My Favorite Books of 2023

Thu Jan 04 2024

It has been a year since I last wrote and posted here. That is my bad...however, I'm back! 2023 was an exciting year. It was a year of growth, new experiences and building a foundation for work and life. I felt like I was in a box for a lot of the year, but I learned a lot about myself and others from dealing with that. 2024 has just begun, and I've been getting a lot of positive signals that this will be a great year. I also plan to spend more time writing, whether publicly online or personally, without an intention to be shared. Writing is such an enjoyable mental exercise that I regret not making more of an effort last year. Okay, let's get into my three favorite books of 2023.


Keep Sharp: Dr. Gupta is currently my favorite medical author. He has a lot of merit, being a physician and CNN chief medical correspondent. Being a public figure who communicates a wide range of medical issues to the general population is quite a challenge. It is an exercise in using appropriate vocabulary and breaking technical concepts into digestible information. That's what Dr. Gupta showcases in this book.

Mental deterioration is something that I have noticed in loved ones as I've gotten older. Even though I'm pretty young, I strongly value my mental acuity and get emotional thinking about my brain regressing while being powerless to fight back. Dr. Gupta describes actions to combat mental deterioration and lays it out in a 12-week plan. This plan reminds me a lot of marathon training, where the focus lies in progressive overload.

The Innovator's Dilemma: My favorite business book that I have read so far. Regarding business, I like to obsess about learning about applying concepts and ideas in the science and technology sector. This book focuses on that sector and dissects examples throughout history. The author, Clayton M. Christensen, details the various components of a company, such as competitors, employees, and local/global trends. Reading and digesting this book can be quite a doozy, but I appreciate the passion for the content that oozes through Mr. Christensen's writing. Especially for those who enjoy being in the weeds of the day-to-day grind, understanding the tough decisions that business leaders have to juggle is essential when being more empathetic of managers and makers.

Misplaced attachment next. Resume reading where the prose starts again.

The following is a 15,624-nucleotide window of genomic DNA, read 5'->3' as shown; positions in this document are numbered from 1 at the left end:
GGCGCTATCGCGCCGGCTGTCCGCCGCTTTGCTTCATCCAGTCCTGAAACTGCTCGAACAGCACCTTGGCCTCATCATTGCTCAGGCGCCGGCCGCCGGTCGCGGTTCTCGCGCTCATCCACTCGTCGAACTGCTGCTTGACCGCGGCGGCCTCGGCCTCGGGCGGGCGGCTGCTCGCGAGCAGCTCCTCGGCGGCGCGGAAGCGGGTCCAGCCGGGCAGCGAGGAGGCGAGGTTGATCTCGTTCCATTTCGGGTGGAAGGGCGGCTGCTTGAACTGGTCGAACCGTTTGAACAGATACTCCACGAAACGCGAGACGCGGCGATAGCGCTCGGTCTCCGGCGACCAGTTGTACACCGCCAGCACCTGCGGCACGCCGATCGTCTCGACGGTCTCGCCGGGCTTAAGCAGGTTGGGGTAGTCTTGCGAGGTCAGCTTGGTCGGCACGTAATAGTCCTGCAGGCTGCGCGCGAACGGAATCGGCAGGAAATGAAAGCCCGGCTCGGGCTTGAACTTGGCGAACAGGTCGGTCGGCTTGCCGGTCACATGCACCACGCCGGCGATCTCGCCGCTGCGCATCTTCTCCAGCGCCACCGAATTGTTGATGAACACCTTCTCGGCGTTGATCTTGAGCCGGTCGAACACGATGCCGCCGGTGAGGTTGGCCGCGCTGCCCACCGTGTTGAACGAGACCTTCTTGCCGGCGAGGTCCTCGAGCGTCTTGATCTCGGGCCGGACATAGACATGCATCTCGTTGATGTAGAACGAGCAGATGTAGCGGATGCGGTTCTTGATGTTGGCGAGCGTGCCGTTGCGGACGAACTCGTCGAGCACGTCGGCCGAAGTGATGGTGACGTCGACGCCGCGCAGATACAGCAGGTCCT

A City is Not a Computer: This was a great backdrop to some enjoyable problems. Technology is all around us, and cities are increasingly embracing it. This might mean adding more screens for information consumption. This might mean adding sensors to gather more information about how people live in cities. This might mean having politicians make decisions based on dashboards visualizing city trends and metrics. It's interesting to think about what the future could look like in urban areas and the path humans will take. The author, Shannon Mattern, is very opinionated and firmly stands against computational decision-making in urban areas. Her outlook has a lot of truth, but I found it essential to acknowledge that it is just her opinion. As a techno-optimist, I am more open-minded to what computers can enable and help produce for urban settings. 


This past year, I read a lot of nonfiction. It was tough, and it made switching to fiction even harder. In 2024, I plan to hit a healthy balance of nonfiction with fiction sprinkled throughout the year. The more I read books, the deeper I appreciate this habit that only recently started to stick.

Happy New Year! I plan to publish more pieces this year as I embrace being a lifelong learner.